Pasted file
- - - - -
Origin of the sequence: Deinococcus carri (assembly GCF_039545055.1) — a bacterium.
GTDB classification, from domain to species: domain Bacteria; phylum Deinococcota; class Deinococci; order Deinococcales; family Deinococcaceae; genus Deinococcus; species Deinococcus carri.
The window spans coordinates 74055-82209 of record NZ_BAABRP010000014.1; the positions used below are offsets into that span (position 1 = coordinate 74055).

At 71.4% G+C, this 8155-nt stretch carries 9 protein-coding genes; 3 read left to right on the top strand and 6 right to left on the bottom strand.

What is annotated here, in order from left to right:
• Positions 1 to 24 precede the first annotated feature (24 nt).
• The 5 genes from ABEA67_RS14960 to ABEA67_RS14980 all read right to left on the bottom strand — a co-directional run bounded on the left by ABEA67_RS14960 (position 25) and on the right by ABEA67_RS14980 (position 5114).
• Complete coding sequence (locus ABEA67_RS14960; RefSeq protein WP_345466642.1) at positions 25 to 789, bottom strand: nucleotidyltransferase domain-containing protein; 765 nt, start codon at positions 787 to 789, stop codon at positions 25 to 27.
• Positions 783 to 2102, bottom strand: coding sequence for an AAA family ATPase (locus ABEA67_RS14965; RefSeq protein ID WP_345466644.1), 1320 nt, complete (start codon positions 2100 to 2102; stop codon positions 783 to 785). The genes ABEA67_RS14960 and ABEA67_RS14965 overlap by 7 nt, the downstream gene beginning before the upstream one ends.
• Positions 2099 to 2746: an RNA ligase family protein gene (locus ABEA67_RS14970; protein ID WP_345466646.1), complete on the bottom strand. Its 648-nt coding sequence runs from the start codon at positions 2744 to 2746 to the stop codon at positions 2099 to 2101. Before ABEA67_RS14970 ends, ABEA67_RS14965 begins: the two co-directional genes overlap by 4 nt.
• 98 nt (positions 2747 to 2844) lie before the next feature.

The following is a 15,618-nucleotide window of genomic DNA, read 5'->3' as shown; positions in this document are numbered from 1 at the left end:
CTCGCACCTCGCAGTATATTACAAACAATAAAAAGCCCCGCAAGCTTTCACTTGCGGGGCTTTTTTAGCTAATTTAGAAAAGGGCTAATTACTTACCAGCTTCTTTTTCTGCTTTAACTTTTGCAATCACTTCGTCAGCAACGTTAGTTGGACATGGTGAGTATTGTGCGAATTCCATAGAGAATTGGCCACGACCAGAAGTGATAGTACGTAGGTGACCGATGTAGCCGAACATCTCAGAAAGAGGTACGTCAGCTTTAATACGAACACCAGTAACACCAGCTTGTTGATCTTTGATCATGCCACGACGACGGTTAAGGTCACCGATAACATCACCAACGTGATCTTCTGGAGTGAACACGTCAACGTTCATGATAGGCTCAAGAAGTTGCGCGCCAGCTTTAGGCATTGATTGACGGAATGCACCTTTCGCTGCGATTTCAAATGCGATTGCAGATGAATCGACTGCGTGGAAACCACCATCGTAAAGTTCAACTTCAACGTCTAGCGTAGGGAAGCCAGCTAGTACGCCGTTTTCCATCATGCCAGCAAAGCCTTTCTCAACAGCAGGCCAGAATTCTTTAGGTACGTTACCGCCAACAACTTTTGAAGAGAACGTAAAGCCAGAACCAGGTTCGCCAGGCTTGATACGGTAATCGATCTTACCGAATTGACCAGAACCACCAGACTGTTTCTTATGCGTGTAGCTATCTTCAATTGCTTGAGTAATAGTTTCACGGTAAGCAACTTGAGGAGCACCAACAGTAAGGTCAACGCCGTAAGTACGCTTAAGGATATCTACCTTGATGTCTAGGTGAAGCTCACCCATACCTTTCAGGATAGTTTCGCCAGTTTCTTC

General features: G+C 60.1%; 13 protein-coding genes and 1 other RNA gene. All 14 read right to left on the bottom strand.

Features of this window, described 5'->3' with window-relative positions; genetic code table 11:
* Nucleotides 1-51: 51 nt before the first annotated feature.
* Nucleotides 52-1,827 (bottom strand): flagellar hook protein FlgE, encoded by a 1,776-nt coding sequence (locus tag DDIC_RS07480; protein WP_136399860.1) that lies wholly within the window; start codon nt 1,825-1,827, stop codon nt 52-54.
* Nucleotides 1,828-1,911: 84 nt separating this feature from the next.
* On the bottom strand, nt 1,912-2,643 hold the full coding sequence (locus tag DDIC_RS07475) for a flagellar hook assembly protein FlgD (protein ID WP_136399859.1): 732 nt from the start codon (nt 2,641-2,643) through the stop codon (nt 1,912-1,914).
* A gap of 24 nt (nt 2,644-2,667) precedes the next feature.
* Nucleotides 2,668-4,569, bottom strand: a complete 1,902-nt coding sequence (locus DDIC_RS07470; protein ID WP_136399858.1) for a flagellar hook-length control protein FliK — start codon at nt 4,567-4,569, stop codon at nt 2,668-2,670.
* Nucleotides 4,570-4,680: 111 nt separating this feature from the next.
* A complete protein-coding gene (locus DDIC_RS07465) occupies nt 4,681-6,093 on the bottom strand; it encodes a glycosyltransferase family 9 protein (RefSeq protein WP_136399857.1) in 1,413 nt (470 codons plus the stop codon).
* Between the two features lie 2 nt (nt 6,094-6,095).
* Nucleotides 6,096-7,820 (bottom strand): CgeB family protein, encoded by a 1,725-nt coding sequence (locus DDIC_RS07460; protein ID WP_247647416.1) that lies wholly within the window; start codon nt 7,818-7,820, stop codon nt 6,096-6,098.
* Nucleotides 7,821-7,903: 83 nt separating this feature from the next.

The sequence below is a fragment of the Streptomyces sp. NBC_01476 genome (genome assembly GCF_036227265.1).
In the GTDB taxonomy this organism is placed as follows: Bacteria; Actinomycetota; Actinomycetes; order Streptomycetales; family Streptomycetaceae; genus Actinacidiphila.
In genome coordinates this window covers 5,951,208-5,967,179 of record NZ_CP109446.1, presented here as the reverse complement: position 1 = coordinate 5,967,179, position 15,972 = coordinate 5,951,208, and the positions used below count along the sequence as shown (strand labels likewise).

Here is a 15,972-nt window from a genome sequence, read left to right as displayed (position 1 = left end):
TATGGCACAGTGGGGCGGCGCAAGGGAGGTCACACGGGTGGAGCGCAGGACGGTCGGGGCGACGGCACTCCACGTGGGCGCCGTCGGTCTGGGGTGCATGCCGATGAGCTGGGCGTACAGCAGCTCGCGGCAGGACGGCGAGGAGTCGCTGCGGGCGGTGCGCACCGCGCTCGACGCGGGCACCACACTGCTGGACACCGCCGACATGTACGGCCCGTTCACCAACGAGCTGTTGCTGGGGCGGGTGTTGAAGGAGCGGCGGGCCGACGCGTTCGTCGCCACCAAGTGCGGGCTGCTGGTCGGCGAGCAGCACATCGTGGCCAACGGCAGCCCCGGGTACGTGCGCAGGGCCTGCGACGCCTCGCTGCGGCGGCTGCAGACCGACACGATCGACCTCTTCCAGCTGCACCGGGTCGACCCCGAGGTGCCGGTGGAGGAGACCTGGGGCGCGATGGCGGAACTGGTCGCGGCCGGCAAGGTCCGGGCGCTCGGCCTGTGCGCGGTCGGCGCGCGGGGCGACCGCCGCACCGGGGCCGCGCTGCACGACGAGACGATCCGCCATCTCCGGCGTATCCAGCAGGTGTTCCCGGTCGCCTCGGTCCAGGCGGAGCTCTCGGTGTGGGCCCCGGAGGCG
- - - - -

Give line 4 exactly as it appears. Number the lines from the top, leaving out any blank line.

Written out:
At 71.4% G+C, this 8155-nt stretch carries 9 protein-coding genes; 3 read left to right on the top strand and 6 right to left on the bottom strand.